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If you want to attract the right talent, you need to make sure the image of your company’s culture serves you rather than harms you.
Culture is all about patterns of behaviours, so the 1st order of business is to understand what are those patterns you want to preserve (i.e. collaboration, etc.) vs. those that do not serve you (i.e. lack of inclusivity, etc.). It is important to be clear on what those are and how they play out in a time when remote working is the norm. For example, if you want to maintain a culture of innovation across the business, you need to ensure that employees working remotely have access to tools that allow them to collaborate, and instil practices where they are encouraged to do so across the business, not just those they would normally work with. Agile ways of working, where cross-functional teams are formed temporarily to solve business challenges is a good example of this.
I think by definition all company cultures are transparent. Whether or not it is intended employees see and live the values and behaviours that are signalled and modelled by others. Transparency can certainly be harmful to your brand if your culture has many negative aspects such as aggressive internal competitiveness, hierarchical thinking or lack of empathy. This would hurt your ability to attract talent and potentially strain customer intimacy. So assume that all cultural attributes are fully transparent, and work to amplify those aspects that serve you and your customers.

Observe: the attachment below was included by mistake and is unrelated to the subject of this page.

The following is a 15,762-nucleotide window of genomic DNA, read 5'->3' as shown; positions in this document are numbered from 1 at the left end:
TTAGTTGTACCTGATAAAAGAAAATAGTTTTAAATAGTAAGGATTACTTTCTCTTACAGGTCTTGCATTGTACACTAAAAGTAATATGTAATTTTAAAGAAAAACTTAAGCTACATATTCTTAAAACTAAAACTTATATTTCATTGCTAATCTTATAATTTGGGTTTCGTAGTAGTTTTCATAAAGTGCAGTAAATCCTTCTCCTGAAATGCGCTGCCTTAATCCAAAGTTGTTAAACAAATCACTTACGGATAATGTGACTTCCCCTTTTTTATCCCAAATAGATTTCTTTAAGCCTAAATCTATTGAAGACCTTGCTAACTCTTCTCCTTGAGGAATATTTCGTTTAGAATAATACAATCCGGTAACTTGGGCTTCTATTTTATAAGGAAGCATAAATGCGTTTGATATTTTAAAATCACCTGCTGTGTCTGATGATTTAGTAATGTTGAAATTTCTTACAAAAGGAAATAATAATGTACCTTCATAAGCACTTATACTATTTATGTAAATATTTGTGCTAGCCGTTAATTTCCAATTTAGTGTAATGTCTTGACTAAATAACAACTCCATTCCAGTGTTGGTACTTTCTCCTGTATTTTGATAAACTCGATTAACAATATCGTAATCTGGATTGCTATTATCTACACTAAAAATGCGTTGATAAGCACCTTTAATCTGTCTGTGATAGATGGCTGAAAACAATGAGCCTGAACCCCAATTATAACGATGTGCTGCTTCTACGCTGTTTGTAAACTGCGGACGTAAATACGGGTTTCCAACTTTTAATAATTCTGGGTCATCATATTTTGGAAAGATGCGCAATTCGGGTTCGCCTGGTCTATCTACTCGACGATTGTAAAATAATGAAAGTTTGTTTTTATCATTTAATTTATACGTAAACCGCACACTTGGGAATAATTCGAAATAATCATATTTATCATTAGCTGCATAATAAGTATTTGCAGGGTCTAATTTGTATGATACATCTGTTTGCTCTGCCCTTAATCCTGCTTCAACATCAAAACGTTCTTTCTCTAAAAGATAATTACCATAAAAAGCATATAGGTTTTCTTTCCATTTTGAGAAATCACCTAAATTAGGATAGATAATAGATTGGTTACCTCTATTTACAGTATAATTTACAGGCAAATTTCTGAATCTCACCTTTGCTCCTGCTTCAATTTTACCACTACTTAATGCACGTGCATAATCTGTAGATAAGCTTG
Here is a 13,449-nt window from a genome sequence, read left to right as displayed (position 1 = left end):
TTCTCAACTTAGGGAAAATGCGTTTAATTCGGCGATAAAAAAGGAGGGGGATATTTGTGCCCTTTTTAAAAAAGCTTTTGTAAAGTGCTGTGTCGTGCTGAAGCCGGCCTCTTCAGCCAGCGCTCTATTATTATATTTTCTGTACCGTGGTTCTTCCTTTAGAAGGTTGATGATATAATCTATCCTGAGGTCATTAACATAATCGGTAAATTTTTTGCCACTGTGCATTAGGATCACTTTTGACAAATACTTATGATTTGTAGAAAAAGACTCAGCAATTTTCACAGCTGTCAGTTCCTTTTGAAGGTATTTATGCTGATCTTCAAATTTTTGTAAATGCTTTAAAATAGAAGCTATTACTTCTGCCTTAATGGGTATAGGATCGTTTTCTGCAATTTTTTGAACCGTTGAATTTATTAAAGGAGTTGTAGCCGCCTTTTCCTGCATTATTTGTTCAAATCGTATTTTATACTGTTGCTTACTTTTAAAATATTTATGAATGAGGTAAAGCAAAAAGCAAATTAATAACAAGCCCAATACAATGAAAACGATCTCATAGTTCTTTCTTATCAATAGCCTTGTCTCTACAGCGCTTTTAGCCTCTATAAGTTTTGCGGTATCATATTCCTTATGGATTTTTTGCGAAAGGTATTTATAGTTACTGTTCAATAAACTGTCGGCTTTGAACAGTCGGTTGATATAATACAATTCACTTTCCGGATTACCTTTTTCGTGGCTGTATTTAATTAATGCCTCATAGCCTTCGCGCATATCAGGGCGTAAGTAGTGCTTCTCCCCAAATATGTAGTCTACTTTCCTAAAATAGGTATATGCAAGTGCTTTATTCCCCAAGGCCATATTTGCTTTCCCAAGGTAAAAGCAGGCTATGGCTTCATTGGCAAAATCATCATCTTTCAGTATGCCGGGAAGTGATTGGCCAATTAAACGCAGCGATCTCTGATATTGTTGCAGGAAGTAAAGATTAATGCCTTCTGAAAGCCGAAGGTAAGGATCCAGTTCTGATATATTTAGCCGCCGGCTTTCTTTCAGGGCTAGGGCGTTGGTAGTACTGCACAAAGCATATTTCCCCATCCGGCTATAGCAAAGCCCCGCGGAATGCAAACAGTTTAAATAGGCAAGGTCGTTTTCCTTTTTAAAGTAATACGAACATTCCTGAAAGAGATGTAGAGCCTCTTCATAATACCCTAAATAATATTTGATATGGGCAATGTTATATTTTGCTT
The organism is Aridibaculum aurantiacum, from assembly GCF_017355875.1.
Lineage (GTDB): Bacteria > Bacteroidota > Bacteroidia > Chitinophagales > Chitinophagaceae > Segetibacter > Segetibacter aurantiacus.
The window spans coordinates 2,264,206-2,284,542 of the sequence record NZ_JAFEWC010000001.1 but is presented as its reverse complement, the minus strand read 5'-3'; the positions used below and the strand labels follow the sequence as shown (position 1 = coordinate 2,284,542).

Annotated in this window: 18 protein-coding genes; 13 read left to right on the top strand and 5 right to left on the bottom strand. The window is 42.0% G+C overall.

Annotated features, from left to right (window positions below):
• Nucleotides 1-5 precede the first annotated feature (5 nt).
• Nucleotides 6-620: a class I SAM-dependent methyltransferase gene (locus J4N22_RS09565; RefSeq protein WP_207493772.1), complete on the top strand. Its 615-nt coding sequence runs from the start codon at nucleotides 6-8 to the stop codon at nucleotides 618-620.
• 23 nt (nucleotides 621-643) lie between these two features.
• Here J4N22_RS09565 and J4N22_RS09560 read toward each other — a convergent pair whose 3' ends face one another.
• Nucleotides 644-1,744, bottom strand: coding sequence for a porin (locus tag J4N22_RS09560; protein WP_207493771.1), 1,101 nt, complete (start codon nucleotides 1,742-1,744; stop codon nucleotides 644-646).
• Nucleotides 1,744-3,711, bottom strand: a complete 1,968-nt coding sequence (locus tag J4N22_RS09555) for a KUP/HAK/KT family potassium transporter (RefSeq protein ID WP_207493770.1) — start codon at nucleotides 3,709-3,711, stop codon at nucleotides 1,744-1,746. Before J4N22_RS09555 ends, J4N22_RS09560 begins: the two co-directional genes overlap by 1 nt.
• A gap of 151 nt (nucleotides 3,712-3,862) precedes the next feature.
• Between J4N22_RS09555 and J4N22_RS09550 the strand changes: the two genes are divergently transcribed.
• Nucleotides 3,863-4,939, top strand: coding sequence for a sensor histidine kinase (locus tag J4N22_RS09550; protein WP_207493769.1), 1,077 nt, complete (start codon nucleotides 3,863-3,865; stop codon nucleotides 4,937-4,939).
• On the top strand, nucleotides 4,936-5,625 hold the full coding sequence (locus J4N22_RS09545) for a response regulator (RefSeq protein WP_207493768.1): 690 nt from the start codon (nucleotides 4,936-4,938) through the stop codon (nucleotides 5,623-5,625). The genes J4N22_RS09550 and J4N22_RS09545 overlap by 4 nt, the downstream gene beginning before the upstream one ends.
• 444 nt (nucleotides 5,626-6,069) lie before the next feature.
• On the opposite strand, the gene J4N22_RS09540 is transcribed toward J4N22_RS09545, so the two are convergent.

The primary lesson I walked away with is that people are innovative and resilient when given the opportunity. As the old saying goes “necessity is the mother of invention” and this played out last year as everyone focused on continuing to serve our customers in very difficult circumstances. The cultural shift we had embarked on for the last few years was about ensuring we increased our customer-centricity, and this past year really saw us grow in that aspect. Serving our customers, farmers everywhere, is our primary focus in everything we do, and this purpose-driven cultural NorthStar has shone brighter in the last year.
Ricardo TROIANO is the Head of Change and Organisational Development at Syngenta Group, a company he joined almost 5 years ago after almost 20 years in management consulting and 5 years in manufacturing as an engineer. Prior to his current role he was an Associate Partner at IBM’s Talent & Change practice and a Senior Managing Consultant at PwC. He has led work across four continents for dozens of clients internationally. His primary areas of expertise include driving large scale Transformation and Change across multiple industries, organisational development, culture and exec leadership development.